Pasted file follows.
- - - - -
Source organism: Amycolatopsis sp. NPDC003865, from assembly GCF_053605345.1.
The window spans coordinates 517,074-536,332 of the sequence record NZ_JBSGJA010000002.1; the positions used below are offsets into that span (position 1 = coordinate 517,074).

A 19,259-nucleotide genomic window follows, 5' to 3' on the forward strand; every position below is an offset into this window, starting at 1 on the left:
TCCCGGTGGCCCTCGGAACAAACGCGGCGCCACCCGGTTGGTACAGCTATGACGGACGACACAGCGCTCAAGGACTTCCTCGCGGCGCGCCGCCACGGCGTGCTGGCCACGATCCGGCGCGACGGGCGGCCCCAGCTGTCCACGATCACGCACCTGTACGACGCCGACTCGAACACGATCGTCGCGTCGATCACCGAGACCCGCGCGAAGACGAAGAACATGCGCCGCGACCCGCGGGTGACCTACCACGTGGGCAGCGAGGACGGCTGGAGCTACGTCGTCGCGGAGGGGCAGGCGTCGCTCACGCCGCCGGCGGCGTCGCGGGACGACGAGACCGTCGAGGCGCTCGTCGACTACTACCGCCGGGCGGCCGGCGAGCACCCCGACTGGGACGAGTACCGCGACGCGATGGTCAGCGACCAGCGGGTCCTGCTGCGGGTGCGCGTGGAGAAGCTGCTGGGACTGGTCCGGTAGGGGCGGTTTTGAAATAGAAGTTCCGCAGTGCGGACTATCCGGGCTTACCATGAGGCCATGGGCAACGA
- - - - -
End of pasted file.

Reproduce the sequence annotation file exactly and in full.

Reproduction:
Source organism: Amycolatopsis sp. NPDC003865, from assembly GCF_053605345.1.
The window spans coordinates 517,074-536,332 of the sequence record NZ_JBSGJA010000002.1; the positions used below are offsets into that span (position 1 = coordinate 517,074).

A 19,259-nucleotide genomic window follows, 5' to 3' on the forward strand; every position below is an offset into this window, starting at 1 on the left:
TCCCGGTGGCCCTCGGAACAAACGCGGCGCCACCCGGTTGGTACAGCTATGACGGACGACACAGCGCTCAAGGACTTCCTCGCGGCGCGCCGCCACGGCGTGCTGGCCACGATCCGGCGCGACGGGCGGCCCCAGCTGTCCACGATCACGCACCTGTACGACGCCGACTCGAACACGATCGTCGCGTCGATCACCGAGACCCGCGCGAAGACGAAGAACATGCGCCGCGACCCGCGGGTGACCTACCACGTGGGCAGCGAGGACGGCTGGAGCTACGTCGTCGCGGAGGGGCAGGCGTCGCTCACGCCGCCGGCGGCGTCGCGGGACGACGAGACCGTCGAGGCGCTCGTCGACTACTACCGCCGGGCGGCCGGCGAGCACCCCGACTGGGACGAGTACCGCGACGCGATGGTCAGCGACCAGCGGGTCCTGCTGCGGGTGCGCGTGGAGAAGCTGCTGGGACTGGTCCGGTAGGGGCGGTTTTGAAATAGAAGTTCCGCAGTGCGGACTATCCGGGCTTACCATGAGGCCATGGGCAACGA